Although many factors contribute to bounce rates, UX plays a role. Think about a time you landed on a webpage that was clunky, hard to use, and visually unappealing. Remember, it takes fractions of a second to judge a website.
To visitors, the website is the brand—If they don’t like it, they may not come back to give you a second chance. If the UX of your website is subpar, the analytics will help determine why. Scrutinize pages that have the potential to drive conversions but have high bounce rates.
When the UX is engaging, leading to logical points, and offering solutions at the right time, bounce rates will decrease.
Customers view a website that delivers an effortless experience (almost anticipating their needs) as more credible. When they feel like you designed each page for them, it triggers positive emotions, which leads to trust and loyalty.
Websites with broken links, confusing navigation, and unhelpful support, for example, make it difficult for visitors to realize the benefits of what you offer. Imagine topping it off with an email they sign up for but never receive. It’s these small let-downs that ruin a website’s credibility.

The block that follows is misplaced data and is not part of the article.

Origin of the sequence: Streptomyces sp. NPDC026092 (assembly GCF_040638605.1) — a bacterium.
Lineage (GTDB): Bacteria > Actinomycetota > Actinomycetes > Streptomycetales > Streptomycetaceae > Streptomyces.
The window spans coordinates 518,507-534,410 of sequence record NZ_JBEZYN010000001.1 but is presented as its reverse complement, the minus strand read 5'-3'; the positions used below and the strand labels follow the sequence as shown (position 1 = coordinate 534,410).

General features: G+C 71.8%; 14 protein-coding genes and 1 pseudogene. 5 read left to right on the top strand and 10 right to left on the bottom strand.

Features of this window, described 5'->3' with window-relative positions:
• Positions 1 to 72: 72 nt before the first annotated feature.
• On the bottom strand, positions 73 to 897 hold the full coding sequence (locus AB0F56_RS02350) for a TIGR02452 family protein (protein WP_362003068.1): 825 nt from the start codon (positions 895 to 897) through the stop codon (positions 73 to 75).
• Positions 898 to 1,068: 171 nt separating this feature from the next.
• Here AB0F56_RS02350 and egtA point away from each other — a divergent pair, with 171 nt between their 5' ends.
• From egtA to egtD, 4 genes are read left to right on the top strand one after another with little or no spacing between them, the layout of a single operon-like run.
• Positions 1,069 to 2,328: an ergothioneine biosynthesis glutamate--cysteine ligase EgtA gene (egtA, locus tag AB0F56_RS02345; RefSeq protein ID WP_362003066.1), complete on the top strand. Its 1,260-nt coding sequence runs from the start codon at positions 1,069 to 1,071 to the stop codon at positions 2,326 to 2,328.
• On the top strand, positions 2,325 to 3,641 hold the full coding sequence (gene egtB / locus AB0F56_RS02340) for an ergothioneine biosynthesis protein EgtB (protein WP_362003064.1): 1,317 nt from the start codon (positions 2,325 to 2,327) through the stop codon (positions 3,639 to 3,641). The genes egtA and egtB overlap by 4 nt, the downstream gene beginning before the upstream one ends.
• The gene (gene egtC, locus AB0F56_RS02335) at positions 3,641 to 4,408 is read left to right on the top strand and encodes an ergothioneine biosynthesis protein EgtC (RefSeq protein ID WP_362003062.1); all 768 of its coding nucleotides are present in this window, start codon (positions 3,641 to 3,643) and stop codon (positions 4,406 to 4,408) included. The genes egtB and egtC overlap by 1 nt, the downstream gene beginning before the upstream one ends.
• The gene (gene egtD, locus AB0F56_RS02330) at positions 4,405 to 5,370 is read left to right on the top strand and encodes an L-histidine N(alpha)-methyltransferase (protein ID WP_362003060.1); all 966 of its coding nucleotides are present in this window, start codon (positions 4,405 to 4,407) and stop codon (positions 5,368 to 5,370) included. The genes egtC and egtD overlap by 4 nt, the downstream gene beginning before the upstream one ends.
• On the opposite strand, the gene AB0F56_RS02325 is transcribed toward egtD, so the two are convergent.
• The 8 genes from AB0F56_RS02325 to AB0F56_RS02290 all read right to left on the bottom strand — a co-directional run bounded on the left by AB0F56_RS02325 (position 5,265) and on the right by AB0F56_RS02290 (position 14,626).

Stunning graphic design may help with a first impression, but it’s how well each element works together that solidifies a visitor’s final judgment.
If the system is broken—like a castle gate crashing down before getting inside—they’ll look to someone else who can offer a seamless experience.
Improving User Experience Is On-Going
All too often, companies launch a website and leave it as is until the next redesign. If you want to make UX a top priority, you'll have to adopt an agile mindset. Great UX is an on-going process and requires continuous testing.